A New Novel Tackles Jewish Family and Community—and Prayer

In As Close to Us as Breathing, Elizabeth Poliner covers such familiar ground as love, the Jewish family, and community. But, notes Adam Kirsch, this “unusually perceptive” work also addresses a subject almost entirely absent from American Jewish fiction:

Early in As Close to Us as Breathing, . . . there is a remarkable scene of a group of men praying at a Conservative synagogue’s morning minyan. For eight pages, Poliner follows Mort Leibritsky, a department-store owner in Middletown, Connecticut, as he makes his way through the order of the service. . . . It is not that anything very imposing or grand happens. On the contrary, we see Mort striving for a feeling of transcendence, but then falling back into the internal monologue of memories and anxieties that makes up most of daily life.

The scene is remarkable, rather, because it is so very rare for American Jewish novelists to write about prayer. Of all the genres of American Jewish fiction—the nostalgic and the dysfunctional, the satiric and the elegiac—few have much interest in the prayers that are supposed to define Jewish life and practice. Perhaps that is because prayer gets right to the heart of the contradictions of our Jewish identity, exposing the gap between God as He is imagined in the ancient liturgy and the way most American Jews think about God today. Or perhaps it is because prayer is simply too routine, a duty rather than an encounter. . . .

Spirituality is difficult terrain for American Jewish fiction; family is where the action is. And so it proves for Mort, who says the words of the prayer but is mainly thinking about his father and his son.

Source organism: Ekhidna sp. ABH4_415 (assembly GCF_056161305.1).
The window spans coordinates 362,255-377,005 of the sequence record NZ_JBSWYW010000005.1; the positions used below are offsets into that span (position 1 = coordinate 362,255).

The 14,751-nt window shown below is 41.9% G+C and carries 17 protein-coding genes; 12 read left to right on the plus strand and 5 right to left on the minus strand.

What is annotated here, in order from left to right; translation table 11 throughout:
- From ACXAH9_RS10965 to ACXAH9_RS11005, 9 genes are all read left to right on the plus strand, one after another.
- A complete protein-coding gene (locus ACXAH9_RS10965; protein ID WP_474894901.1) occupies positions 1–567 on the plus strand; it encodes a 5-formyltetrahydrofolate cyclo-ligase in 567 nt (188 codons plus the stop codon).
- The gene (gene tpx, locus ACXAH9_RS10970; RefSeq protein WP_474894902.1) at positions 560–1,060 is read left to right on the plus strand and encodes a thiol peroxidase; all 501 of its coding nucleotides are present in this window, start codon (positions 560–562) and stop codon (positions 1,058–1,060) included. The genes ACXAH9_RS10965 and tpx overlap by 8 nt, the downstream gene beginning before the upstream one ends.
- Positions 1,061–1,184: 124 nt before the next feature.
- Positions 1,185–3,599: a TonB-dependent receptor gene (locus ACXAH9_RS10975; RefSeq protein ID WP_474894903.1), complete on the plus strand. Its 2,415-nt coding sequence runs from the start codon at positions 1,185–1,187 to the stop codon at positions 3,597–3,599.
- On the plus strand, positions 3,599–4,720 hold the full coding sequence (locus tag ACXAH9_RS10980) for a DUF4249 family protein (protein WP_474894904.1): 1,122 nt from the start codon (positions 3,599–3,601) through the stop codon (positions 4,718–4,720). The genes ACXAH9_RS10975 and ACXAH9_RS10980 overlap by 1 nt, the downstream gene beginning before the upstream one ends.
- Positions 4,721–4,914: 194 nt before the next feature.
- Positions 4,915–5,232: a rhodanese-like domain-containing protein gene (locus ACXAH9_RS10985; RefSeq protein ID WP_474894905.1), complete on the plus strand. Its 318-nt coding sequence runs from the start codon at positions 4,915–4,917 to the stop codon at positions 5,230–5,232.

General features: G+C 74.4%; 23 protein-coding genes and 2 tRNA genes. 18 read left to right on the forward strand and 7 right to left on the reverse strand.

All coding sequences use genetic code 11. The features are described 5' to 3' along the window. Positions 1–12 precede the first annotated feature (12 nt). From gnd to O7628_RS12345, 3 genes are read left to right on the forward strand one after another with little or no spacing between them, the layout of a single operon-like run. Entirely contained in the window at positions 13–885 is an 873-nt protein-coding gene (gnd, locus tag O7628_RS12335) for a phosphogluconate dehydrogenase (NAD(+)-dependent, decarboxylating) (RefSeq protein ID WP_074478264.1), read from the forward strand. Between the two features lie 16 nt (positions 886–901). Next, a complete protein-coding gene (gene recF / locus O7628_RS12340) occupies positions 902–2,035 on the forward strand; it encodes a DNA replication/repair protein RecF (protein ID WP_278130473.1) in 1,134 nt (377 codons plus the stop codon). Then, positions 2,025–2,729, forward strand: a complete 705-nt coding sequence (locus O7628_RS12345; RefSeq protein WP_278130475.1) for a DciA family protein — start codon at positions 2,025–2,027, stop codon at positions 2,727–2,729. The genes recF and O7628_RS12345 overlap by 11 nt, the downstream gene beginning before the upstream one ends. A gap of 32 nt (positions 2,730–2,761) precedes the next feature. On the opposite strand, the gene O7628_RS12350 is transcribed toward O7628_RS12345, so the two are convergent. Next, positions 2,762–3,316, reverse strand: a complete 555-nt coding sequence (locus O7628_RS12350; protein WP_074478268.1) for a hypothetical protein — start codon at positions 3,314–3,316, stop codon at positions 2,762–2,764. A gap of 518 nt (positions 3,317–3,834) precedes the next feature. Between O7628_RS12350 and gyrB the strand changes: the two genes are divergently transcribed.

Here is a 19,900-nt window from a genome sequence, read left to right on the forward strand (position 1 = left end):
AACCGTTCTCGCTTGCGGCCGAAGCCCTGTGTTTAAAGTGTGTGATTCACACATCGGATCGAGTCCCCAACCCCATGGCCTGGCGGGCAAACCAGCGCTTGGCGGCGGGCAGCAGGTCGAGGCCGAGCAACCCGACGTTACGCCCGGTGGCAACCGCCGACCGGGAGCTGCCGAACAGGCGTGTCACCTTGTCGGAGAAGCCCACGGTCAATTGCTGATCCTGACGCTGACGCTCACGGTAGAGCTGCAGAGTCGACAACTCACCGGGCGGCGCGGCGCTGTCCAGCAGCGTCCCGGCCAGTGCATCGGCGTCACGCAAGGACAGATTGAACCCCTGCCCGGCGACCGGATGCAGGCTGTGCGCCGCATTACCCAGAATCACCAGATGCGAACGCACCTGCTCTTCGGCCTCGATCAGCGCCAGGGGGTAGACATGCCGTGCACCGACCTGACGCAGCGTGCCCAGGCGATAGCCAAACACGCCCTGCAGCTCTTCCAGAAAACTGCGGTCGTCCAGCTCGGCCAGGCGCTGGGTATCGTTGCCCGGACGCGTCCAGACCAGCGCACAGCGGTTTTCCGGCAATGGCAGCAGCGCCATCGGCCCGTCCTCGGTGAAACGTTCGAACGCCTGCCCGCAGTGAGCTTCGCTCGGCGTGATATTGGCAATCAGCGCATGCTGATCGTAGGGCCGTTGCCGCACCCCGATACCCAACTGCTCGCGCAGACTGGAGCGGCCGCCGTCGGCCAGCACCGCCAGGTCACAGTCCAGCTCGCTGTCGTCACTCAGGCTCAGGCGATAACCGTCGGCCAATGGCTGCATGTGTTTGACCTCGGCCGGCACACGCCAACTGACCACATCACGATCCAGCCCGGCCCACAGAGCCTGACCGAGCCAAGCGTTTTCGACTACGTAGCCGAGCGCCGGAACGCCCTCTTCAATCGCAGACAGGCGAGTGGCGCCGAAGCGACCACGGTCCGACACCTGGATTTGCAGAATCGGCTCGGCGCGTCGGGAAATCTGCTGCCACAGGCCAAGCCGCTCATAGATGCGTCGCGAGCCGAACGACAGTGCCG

Read more at Tablet

More about: American Jewish literature, American Jewry, Arts & Culture, Judaism, Literature, Prayer

Iran’s Program of Subversion and Propaganda in the Caucasus

In the past week, Iranian proxies and clients have attacked Israel from the West Bank, Gaza, Lebanon, and Yemen. Iran also has substantial military assets in Iraq and Syria—countries over which it exercises a great deal of control—which could launch significant attacks on Israel as well. Tehran, in addition, has stretched its influence northward into both Azerbaijan and Armenia. While Israel has diplomatic relations with both of these rival nations, its relationship with Baku is closer and involves significant military and security collaboration, some of which is directed against Iran. Alexander Grinberg writes:

Iran exploits ethnic and religious factors in both Armenia and Azerbaijan to further its interests. . . . In Armenia, Iran attempts to tarnish the legitimacy of the elected government and exploit the church’s nationalist position and tensions between it and the Armenian government; in Azerbaijan, the Iranian regime employs outright terrorist methods similar to its support for terrorist proxies in the Middle East [in order to] undermine the regime.

Huseyniyyun (Islamic Resistance Movement of Azerbaijan) is a terrorist militia made up of ethnic Azeris and designed to fight against Azerbaijan. It was established by the Islamic Revolutionary Guard Corps . . . in the image of other pro-Iranian militias. . . . Currently, Huseyniyyun is not actively engaged in terrorist activities as Iran prefers more subtle methods of subversion. The organization serves as a mouthpiece of the Iranian regime on various Telegram channels in the Azeri language. The main impact of Huseyniyyun is that it helps spread Iranian propaganda in Azerbaijan.

The Iranian regime fears the end of hostilities between Armenia and Azerbaijan because this would limit its options for disruption. Iranian outlets are replete with anti-Semitic paranoia against Azerbaijan, accusing the country of awarding its territory to Zionists and NATO. . . . Likewise, it is noteworthy that Armenian nationalists reiterate hideous anti-Semitic tropes that are identical to those spouted by the Iranians and Palestinians. Moreover, leading Iranian analysts have no qualms about openly praising [sympathetic] Armenian clergy together with terrorist Iran-funded Azeri movements for working toward Iranian goals.

Read more at Jerusalem Institute for Strategy and Security

More about: Azerbaijan, Iran, Israeli Security